DAVIS: We did the first coral nursery in the Bahamas and I have two sons now and I’m thinking I know exactly where I planted that coral and I can take them to that reef sometime in the future.

ROLLE: Yeah.

DAVIS: And so every student that I see that’s joining B.E.I.N.G.S.  and stuff like that, I’m thinking about what their future is going to look like after they’ve gotten their first experience through B.E.I.N.G.S. , they see like this bird watching opportunity, “Oh, let me go look at birds.” They might be the ornithologist that discovers our next new endemic species.

ROLLE: Yeah. 

DAVIS: So far we haven’t had Bahamians describing new endemic species in the Bahamas.

ROLLE: It reminds me [of] something you had said earlier, I was watching a documentary on Netflix, I am not sure if you’ve seen it, it’s called ‘Chasing Coral’.

DAVIS: I haven’t seen it yet.

ROLLE: And they were in the Bahamas and there was no point in time that I  see where they connected with a Bahamian scientist. Now, they may have, but in the documentary I didn’t see it and it begged the quesiton did they reach out to anybody or did anybody even know they were down there doing that. 

DAVIS: Right. And so that’s another huge element to this puzzle, right. Right now we don’t have a Bahamian group that’s going to say listen if you come to the Bahamas [and] you’re doing science, we have scientists here already.

We can support you in your science and stuff. But we need to manage what you are doing in our environment, we need to manage what you say about it after you go and collect this data or information or whatever and we need to have access to that data.

So we also have, If you look at the people that come in to collect scientific data and I’ve seen it happen a lot of times where people come into the Bahamas, they’re on a tourist visa. When they come into the Nassau International Airport, no ones checking their bags, right.

ROLLE: ‘Cause the sure don’t

DAVIS: Because we don’t want to hurt the tourism economy but these folks, they can come in and collect scientific data on our species. They might be catching, harassing our wildlife, collecting blood samples and stuff like that. They know they can’t do that in their country but they’d come and do that in ours.

And at the end of the day, if they publish data, you can go and find a bunch of data published on the Bahamas but they don’t have in their document, you know thank you to these organizations. 

Or, yeah it might just be an undergraduate or a graduate student that’s collecting this data but at the end of the day, they might just use that data to get their masters degree. But that’s still data that might be useful to us for conservation purposes, for biodiversity monitoring purposes or something like that. 

ROLLE: Very true.

DAVIS: Right. And so if they’re collecting this data and they might be negatively impacting our biodiversity as well. But if we don’t have the things in place to really monitor that or a professional organization that can say hey, we have our scientists here, if you’re going to be doing research you need to have these scientists on board your ship or with your crew in the field to monitor these things. It’s going to continue to be a problem.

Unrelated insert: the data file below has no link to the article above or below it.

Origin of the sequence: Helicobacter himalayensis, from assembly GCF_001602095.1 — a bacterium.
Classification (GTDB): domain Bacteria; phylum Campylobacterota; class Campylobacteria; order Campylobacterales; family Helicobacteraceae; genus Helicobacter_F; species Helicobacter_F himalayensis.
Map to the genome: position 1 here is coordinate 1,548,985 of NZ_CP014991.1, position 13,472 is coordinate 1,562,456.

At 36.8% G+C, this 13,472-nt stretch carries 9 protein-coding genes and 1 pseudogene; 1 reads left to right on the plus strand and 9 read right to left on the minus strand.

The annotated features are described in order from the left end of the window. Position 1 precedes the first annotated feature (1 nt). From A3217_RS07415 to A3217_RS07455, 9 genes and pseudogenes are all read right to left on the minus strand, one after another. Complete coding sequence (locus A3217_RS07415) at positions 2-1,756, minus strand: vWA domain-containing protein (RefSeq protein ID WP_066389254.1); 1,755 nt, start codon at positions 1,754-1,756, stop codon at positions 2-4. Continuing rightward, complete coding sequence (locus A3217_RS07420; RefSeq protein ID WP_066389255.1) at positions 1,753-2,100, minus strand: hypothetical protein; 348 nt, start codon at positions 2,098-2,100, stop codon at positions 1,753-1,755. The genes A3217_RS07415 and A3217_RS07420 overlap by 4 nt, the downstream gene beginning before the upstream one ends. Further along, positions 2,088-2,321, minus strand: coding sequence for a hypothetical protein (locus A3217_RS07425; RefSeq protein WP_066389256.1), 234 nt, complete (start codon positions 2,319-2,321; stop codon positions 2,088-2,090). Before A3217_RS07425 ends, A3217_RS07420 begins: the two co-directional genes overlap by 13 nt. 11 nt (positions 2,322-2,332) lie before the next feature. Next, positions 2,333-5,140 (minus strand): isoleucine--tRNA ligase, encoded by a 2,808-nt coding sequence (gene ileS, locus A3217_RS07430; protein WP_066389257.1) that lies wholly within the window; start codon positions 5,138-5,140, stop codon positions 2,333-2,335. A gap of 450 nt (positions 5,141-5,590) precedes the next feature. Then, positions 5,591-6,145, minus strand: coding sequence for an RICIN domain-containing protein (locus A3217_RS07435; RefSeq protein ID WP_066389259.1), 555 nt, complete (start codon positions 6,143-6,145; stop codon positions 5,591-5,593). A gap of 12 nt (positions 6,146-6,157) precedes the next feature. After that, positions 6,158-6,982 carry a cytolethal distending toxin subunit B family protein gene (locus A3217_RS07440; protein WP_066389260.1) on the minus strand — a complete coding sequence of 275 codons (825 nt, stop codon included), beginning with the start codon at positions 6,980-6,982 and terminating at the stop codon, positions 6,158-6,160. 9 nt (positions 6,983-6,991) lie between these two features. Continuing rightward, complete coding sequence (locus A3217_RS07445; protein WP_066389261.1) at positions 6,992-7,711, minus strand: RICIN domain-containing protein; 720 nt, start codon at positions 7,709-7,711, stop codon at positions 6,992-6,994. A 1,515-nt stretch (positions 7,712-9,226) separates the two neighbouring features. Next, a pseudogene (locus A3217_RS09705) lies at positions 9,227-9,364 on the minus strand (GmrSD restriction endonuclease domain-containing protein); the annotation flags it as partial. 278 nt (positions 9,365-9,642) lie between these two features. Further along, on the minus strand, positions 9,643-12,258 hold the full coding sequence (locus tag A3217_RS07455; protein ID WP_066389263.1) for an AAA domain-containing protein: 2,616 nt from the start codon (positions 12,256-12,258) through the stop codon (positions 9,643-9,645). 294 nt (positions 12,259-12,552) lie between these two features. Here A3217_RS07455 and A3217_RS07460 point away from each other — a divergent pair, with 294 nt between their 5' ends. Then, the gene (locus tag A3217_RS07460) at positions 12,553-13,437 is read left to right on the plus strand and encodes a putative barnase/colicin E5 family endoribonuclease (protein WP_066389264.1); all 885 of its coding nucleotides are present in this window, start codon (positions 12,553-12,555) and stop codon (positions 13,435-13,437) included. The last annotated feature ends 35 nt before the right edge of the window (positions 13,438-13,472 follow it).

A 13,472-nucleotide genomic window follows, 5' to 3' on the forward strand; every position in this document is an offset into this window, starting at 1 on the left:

ROLLE: Yeah, yeah. And like I said  I wasn’t sure if they had connected with anybody, maybe they had, maybe when they were down there they had but it was not in the documentary, that portion. Whereas when they went, I think to Hawaii was another place they went, they had people from Hawaii that they were talking to. 

DAVIS: Right and that’s another thing, like who becomes this face of  Bahamian conservation or science that you will see inside the documentaries.  If you look now at , like Krista Sherman she’s like the face of marine science in the Bahamas, her and Lindy Knowles. When you see them …

Oh and Scott Johnson, if it’s anything to do with snakes or community education with the BNT they are all over it and they have really good quality video stuff coming out but when you look, like you say on Netflix, you know that that’s Dean’s Blue Hole in the Bahamas but they are talking about like River Monsters and your like, get off of that.

ROLLE: Yeah, thats ridiculous!

DAVIS: And when you look at the credits at the end of the show, you don’t see thank you the government of the Bahamas for allowing us to film in this location or thank you to the Bahamas National Trust (BNT) or B.R.E.E.F. or whatever, you know. And that type of stuff is important to put the Bahamas on the map for science.

Right now we’re a tourism country where people come for pretty water and stuff like that but when you talk about science, like the shark species that were discovered  near the island school, the marine mammal research that is going on in Abaco, the species of Nuthatch in Grand Bahama, the Lyretail Hummingbird in Inagua, on Abaco you have our Bahama Parrot, all of those things, that’s really beautiful scientific data and opportunities that is just not being shared.